President Trump's Executive Order Addresses Free Speech and Student Loan Debt
- President Donald Trump has issued a new Executive Order (EO) that addresses generally speech restrictions that do not "promote free inquiry" on college campuses and, more specifically, the growing costs of higher education.
- The EO – which has the stated goal of making postsecondary education "more affordable, more transparent, and more accountable" – requires the collection and publication of more data to prospective students before they choose a school and decide on financing the cost of attendance.
- Institutions of higher learning do not, as of now, have any new obligations to collect or store the applicable information, nor are there new legal principles to apply to campus speech issues. However, institutions should follow carefully the "appropriate steps" taken by federal agencies to pursue the goals stated by the EO.
President Donald Trump issued a new Executive Order (EO) on March 21, 2019, for the purpose of enhancing "the quality of postsecondary education by making it more affordable, more transparent, and more accountable." The EO addresses generally speech restrictions that do not "promote free inquiry" on college campuses and, more specifically, the growing costs of higher education by requiring the collection and publication of more data to prospective students before they choose a school and decide on financing the cost of attendance.
The EO states that it is the goal of the federal government to "foster environments that promote open, intellectually engaging, and diverse debate ... ." Public institutions are expected to comply with the First Amendment; private institutions are expected to comply with "stated institutional policies regarding free speech." The EO disclaims the intention to change existing laws governing speech on campus. Rather, institutions are encouraged to "promote free inquiry" through "compliance with applicable Federal laws."
The EO does, however, authorize the heads of various federal agencies – including the departments of Education, Defense, and Health and Human Services – to take "appropriate steps" to advance the stated purpose of the EO. What these "appropriate steps" will be remains to be seen. The EO does not define them or provide much explication, other than to caution that the steps should be undertaken "in a manner consistent with applicable law." One example that may prove telling is the recent update that the U.S. Department of Education's Office for Civil Rights made to its Case Processing Manual, which included a specific provision about interpreting civil rights laws consistent with the First Amendment. (See Holland & Knight's alert, "Office for Civil Rights Changes its Complaint Processing Manual Again," Nov. 26, 2018.)
Education Costs and Student Loan Debt
The EO cites that, during the past 30 years, college tuition and fees have risen at more than twice the rate of the Consumer Price Index. To address growing education costs, the Trump Administration seeks to better educate student loan borrowers regarding:
- financial risks of the federal student loan program
- potential returns of their investment based on degree type and institution
- repayment obligations and options to avoid loan default
To advance these policies, the EO requires annual updates to, and expansion of, the College Scorecard or any successor program. The data expansion requires program-level data for each certificate, degree, graduate and professional program. The data will be collected only from former students who received federal student aid and will include:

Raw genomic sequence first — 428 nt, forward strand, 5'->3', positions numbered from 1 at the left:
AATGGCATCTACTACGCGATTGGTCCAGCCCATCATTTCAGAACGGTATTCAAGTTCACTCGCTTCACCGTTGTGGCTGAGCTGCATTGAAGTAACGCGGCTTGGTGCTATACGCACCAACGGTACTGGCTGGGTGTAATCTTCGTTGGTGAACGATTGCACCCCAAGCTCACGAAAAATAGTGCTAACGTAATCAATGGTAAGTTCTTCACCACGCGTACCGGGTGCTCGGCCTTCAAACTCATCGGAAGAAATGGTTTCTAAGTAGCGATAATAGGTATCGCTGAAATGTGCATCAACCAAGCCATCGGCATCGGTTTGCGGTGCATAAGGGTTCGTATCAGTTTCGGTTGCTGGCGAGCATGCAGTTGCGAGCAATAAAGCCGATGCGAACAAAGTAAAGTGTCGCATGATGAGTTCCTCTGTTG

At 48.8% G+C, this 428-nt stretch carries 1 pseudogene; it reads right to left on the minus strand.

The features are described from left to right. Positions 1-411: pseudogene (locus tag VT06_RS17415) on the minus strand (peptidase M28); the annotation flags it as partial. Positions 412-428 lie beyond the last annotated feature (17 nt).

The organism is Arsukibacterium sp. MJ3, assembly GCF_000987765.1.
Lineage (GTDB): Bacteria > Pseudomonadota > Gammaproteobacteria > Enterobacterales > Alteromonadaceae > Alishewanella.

- estimated median earnings
- median Stafford loan debt
- median Graduate PLUS loan debt (if applicable)
- median Parent PLUS loan debt
- student loan default rate and repayment rate
The EO does not detail how estimated median earnings data will be compiled by the Department of Education or, potentially, institutions.
Additionally, the College Scorecard will provide more institution-level data that will collect, in the aggregate, the following data for all certificate, degree, graduate and professional programs for former students who received federal student aid:
- student loan default rate and repayment rate
- Graduate PLUS default rate and repayment rate
- Parent PLUS default rate and repayment rate
Reporting requirement deadlines apply to the Department of Education and other government agencies. There is, as yet, no affirmative duty on institutions to report this data.
Conclusion and Considerations
Institutions of higher learning do not, as of now, have any new obligations to collect or store the applicable information, nor are there new legal principles to apply to campus speech issues. However, institutions should follow carefully whether and how any federal agencies undertake "appropriate steps" to pursue the goals stated by the EO. Requirements may change prior to implementation if legal challenges are raised. Holland & Knight's Education Team will monitor such developments carefully and can answer specific questions about how these requirements could affect your institution. For more information, please contact the author or your Holland & Knight attorney.
Information contained in this alert is for the general education and knowledge of our readers. It is not designed to be, and should not be used as, the sole source of information when analyzing and resolving a legal problem. Moreover, the laws of each jurisdiction are different and are constantly changing. If you have specific questions regarding a particular fact situation, we urge you to consult competent legal counsel.